Yesterday, my post on http://www.timetowritenow.com/ was titled “Look For The Promise In A Story” and I gave examples from The California Writers Club: Tri-Valley Branch Anthology called Voices of the Valley: Word for Word.
A member of my writing class asked me, “What is the difference between the hook and the promise?”
Let’s take the promise examples I used yesterday and find the hook.
Jordan Bernal’s A Faerie in the Glen, has this first sentence: “The Faerie Glen on Scotland’s Isle of Skye was reputed to hold secrets…and more.” This promise contains a hook, secrets. Everyone wants to know secrets, especially in a Faerie Glen.
Gary Lea’s promise in “Too Small” is in the third paragraph, “Why the shirt, I wondered, why just this one shirt? There were a lot of things that would have reminded me of Dad.” The promise is a story about having something of his father’s that held meaning and memory of his deceased Dad. The hook is on the first page, fourth paragraph: “I was hoping she had forgotten about the shirt. I didn’t feel like trying it on right now.” Why did he hope she had forgotten about the shirt? Why doesn’t he want to try it on?
Anne Koch’s “Christmas Lost and Found” has the promise in the title as well in the first paragraph, first line: “I lost Christmas. How in the world did that happen? I knew it wasn’t all at once. It was more like the slow fading of a black and white photograph.” The promise is a story about the holiday lacking joy. The hook, to me, is in the fourth paragraph on the first page: “Grown children married and established their own traditions. They were ambivalent about the season…Others were disinterested. The grandparents were gone, taking with them the glue that held the old traditions together. Christmas began to feel like a wet blanket of expectations laid over busy distracted lives.” The hook is how will she find Christmas again?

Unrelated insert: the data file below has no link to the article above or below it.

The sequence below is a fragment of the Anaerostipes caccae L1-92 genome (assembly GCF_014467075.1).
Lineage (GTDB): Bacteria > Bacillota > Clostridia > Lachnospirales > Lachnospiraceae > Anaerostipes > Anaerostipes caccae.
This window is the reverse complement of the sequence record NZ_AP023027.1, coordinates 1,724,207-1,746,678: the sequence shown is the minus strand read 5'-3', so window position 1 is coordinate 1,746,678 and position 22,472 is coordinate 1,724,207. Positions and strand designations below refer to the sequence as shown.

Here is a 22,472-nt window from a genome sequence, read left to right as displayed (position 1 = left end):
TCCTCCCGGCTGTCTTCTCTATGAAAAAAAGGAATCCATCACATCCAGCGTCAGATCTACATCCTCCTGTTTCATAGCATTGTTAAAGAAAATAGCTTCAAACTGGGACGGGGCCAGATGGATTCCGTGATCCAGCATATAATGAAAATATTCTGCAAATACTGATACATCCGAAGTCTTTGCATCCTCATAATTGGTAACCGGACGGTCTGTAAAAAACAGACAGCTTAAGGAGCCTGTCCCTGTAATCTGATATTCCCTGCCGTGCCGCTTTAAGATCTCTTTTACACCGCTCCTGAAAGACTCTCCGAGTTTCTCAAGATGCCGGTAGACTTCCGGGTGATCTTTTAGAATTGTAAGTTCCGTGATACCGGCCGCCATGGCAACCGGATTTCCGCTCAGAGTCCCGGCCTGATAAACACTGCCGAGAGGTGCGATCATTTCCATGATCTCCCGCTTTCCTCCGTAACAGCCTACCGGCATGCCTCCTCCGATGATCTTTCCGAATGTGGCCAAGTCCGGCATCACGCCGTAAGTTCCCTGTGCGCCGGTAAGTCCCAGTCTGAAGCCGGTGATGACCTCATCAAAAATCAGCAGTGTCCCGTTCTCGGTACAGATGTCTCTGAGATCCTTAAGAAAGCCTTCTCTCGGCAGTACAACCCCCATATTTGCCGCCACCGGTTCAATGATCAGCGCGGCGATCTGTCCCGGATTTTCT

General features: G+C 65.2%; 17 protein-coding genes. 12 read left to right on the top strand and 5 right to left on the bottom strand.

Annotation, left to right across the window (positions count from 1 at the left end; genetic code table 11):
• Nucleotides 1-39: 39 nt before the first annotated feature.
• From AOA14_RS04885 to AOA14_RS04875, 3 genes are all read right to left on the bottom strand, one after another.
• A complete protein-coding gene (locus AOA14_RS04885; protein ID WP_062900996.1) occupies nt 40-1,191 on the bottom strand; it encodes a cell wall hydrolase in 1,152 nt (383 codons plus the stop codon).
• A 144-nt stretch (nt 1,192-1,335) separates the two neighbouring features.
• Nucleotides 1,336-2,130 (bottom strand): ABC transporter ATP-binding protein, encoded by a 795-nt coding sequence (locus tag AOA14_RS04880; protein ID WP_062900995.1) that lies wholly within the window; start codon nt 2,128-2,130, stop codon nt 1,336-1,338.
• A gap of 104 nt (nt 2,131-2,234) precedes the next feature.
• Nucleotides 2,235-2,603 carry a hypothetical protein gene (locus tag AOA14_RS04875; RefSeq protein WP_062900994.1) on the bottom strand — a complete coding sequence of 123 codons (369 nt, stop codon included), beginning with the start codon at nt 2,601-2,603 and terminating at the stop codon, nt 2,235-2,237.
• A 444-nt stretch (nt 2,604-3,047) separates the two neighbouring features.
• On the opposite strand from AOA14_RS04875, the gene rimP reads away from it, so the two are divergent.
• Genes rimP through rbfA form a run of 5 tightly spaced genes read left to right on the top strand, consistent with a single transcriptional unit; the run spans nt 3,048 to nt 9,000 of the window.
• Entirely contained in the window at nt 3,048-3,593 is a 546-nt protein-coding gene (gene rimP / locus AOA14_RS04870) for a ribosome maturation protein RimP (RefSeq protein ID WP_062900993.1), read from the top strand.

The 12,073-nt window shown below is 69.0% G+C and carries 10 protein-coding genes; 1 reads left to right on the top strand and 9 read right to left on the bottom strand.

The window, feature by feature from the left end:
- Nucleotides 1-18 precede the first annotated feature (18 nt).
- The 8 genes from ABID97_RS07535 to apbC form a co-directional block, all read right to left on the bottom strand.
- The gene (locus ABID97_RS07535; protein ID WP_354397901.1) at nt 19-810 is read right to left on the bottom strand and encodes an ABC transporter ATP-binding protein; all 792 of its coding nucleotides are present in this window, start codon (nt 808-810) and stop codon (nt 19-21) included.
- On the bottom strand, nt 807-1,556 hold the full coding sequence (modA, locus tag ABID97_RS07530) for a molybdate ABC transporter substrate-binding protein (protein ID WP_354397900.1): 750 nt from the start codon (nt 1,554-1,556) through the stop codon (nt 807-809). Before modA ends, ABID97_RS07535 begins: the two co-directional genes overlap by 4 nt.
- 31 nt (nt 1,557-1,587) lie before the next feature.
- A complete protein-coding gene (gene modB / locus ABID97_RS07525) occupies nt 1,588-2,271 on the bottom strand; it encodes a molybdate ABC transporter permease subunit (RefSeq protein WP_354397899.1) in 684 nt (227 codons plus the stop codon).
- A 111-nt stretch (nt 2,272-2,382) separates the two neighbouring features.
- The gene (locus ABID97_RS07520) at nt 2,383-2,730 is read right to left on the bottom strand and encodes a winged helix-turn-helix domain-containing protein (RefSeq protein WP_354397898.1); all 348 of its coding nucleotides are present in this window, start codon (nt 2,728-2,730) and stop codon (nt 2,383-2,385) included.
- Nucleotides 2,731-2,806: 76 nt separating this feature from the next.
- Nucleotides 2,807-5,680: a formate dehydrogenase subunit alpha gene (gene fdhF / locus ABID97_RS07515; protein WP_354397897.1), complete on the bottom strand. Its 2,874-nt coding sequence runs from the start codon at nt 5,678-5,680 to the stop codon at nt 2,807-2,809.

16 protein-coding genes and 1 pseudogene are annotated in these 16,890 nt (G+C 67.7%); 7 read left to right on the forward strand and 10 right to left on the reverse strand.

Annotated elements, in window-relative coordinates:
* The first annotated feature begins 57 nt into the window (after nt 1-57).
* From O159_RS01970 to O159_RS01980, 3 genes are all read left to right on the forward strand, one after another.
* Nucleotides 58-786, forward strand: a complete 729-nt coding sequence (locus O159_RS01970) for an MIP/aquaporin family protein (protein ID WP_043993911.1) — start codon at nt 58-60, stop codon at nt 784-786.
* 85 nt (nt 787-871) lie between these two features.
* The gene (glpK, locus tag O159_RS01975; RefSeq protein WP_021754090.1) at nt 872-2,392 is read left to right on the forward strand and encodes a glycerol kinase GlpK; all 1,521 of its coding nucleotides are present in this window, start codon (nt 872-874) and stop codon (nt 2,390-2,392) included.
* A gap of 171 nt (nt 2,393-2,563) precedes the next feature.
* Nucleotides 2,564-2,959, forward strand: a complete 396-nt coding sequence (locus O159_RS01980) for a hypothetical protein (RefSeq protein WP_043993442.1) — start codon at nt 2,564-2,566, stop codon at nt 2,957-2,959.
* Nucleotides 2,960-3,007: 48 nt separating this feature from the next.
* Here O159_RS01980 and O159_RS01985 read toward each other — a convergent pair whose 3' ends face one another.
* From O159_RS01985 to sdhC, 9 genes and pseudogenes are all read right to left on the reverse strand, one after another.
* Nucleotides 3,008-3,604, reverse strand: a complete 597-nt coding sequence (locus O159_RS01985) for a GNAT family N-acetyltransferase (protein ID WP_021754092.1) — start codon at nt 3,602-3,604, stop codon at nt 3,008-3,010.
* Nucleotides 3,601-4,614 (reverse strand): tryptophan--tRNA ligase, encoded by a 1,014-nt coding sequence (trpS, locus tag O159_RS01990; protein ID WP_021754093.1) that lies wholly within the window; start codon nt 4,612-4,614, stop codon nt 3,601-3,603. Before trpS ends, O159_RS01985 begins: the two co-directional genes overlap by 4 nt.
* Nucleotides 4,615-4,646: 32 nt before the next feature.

My essay titled “Life Support” starts with “My visit to Shelly in the hospital became a routine before I entered her ward.” The promise is a story about someone in the hospital. The hook is at the end of the first paragraph: “A few months ago, I had been here for Alicia, another student of mine. I hoped for a better outcome this time, but I had doubts”. The hook is implied that one student passed away. Will this one survive?
An exercise to improve the first page of a WIP (Work In Progress), is to look for the promise and the hook in books you’ve read. Feel free to put examples in the comments area.
Editor of Written Across the Genres
Author of soon-to-be-released Hada’s Fog